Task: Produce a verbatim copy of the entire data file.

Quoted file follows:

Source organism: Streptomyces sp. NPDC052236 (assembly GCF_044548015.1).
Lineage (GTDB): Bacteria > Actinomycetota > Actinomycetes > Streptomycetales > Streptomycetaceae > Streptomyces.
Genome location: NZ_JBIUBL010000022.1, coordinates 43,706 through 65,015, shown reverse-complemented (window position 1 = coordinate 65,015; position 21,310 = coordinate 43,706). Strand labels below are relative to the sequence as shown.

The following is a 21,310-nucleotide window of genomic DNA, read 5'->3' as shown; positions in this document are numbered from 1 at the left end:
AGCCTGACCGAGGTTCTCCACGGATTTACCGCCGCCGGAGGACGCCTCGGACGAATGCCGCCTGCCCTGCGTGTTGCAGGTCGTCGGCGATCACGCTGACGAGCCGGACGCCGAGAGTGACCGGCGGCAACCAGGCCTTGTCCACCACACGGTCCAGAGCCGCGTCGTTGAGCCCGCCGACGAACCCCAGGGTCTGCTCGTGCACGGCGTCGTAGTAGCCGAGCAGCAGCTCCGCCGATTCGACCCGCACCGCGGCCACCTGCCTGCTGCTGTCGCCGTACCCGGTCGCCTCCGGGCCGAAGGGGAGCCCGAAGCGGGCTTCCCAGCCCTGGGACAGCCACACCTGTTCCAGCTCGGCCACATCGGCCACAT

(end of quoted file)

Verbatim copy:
Source organism: Streptomyces sp. NPDC052236 (assembly GCF_044548015.1).
Lineage (GTDB): Bacteria > Actinomycetota > Actinomycetes > Streptomycetales > Streptomycetaceae > Streptomyces.
Genome location: NZ_JBIUBL010000022.1, coordinates 43,706 through 65,015, shown reverse-complemented (window position 1 = coordinate 65,015; position 21,310 = coordinate 43,706). Strand labels below are relative to the sequence as shown.

The following is a 21,310-nucleotide window of genomic DNA, read 5'->3' as shown; positions in this document are numbered from 1 at the left end:
AGCCTGACCGAGGTTCTCCACGGATTTACCGCCGCCGGAGGACGCCTCGGACGAATGCCGCCTGCCCTGCGTGTTGCAGGTCGTCGGCGATCACGCTGACGAGCCGGACGCCGAGAGTGACCGGCGGCAACCAGGCCTTGTCCACCACACGGTCCAGAGCCGCGTCGTTGAGCCCGCCGACGAACCCCAGGGTCTGCTCGTGCACGGCGTCGTAGTAGCCGAGCAGCAGCTCCGCCGATTCGACCCGCACCGCGGCCACCTGCCTGCTGCTGTCGCCGTACCCGGTCGCCTCCGGGCCGAAGGGGAGCCCGAAGCGGGCTTCCCAGCCCTGGGACAGCCACACCTGTTCCAGCTCGGCCACATCGGCCACAT